Federal regulators have issued a new enforcement order against San Luis Trust Bank, giving the bank until today to increase its capital through a merger, acquisition or sale to another financial institution.
The Office of Thrift Supervision, a division of the U.S. Department of Treasury and the primary regulatory body overseeing savings banks, issued the mandatory order after finding that the bank was critically undercapitalized.
A bank’s capital (assets minus liabilities) provides a cushion against losses.
The “prompt corrective action directives” are issued when institutions insured by the Federal Deposit Insurance Corp. have deteriorating capital ratios or are undercapitalized to a point where there could be a long-term loss to the FDIC. The latest action requires that the federally chartered savings association take steps to become adequately capitalized and remain so for four consecutive quarters. If it fails to do so, that could lead to the bank being taken into receivership.
In January, regulators denied San Luis Trust’s capital restoration plan.
The OTS does not comment on enforcement actions, but it explained in the 14-page document issued Feb. 9 that San Luis Trust has been restricted from making, investing in, purchasing, selling, refinancing, extending or modifying any loan secured by real estate. It also has restricted compensation and benefits to directors and placed restrictions on any activities that pose excessive risk.
Bradley Lyon, president of San Luis Trust, did not return a call from The Tribune seeking comment.
This is not the first time that San Luis Trust, founded in 1999, has been scrutinized by federal regulators.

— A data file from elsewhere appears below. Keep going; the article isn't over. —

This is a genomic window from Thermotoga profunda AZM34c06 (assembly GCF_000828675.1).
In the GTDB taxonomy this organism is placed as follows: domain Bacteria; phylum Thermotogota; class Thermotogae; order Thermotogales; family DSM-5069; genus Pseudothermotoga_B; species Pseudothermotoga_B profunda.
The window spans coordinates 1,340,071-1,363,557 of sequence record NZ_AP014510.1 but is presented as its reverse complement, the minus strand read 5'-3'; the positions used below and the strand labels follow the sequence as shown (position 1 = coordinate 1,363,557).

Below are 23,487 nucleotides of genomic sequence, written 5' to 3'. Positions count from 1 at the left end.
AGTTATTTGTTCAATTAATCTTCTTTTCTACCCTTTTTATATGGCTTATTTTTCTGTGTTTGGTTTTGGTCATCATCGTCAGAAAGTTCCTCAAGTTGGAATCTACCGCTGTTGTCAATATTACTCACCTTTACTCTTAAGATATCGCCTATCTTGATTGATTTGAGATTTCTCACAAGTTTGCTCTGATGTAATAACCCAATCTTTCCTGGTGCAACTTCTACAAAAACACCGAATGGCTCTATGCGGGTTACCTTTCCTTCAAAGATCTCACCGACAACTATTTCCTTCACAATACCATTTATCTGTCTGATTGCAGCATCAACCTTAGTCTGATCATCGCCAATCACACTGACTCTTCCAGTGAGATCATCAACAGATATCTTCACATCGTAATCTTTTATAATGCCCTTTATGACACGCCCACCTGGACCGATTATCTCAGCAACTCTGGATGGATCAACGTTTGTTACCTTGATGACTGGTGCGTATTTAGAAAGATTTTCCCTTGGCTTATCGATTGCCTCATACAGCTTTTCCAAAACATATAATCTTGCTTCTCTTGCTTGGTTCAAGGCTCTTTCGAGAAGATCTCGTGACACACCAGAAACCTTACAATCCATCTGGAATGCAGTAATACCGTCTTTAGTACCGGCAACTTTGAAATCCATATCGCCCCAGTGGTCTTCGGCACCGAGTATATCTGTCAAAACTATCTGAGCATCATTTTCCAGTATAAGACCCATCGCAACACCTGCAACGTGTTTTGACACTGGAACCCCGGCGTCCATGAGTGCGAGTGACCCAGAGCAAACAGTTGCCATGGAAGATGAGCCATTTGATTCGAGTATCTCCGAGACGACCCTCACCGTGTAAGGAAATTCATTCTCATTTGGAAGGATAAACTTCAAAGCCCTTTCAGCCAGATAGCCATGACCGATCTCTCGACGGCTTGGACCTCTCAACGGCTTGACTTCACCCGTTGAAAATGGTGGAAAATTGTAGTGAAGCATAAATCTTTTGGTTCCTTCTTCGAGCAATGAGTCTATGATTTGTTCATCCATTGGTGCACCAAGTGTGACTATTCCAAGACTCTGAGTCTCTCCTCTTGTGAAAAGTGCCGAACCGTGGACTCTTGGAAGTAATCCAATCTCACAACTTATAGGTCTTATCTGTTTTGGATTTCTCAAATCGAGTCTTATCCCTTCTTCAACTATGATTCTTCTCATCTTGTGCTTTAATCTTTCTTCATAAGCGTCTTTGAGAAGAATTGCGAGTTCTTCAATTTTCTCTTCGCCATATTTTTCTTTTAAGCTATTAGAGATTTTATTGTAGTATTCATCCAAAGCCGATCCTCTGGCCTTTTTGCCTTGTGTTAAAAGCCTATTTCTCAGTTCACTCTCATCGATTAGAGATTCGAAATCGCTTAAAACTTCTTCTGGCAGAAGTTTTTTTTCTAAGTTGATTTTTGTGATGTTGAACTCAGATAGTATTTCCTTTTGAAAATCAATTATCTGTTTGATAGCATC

A cease-and-desist order issued by regulators in November 2009 remains in effect. That order requested that San Luis Trust strengthen its capital ratios, maintain adequate short-term and long-term liquidity, revise its policies for modifying loans and reduce its level of classified assets — typically loans for which payments are not being received on time.
In response, San Luis Trust outlined how it would improve. The Tribune reported at the time that the bank had complied with the regulator’s request, increasing its capital ratios and reducing the size of its classified assets. Lyon said then that the bank’s performance had been affected by continued loan loss provisions and short sales.
Lyon said the bank, like many other institutions, “has not been immune to the unprecedented challenges facing the economy and real estate markets.”
San Luis Trust had previously agreed to make changes to its operations in 2006 after regulators examined its lending practices.
San Luis Trust reported $306 million in assets as of Sept. 30, compared with $403 million in the year- earlier period, according to the latest information from the FDIC. It reported a $5.7 million loss in the third quarter, compared with a $3.3 million loss in the year-earlier period. It operates one office at 1001 Marsh St.
— Julie Lynem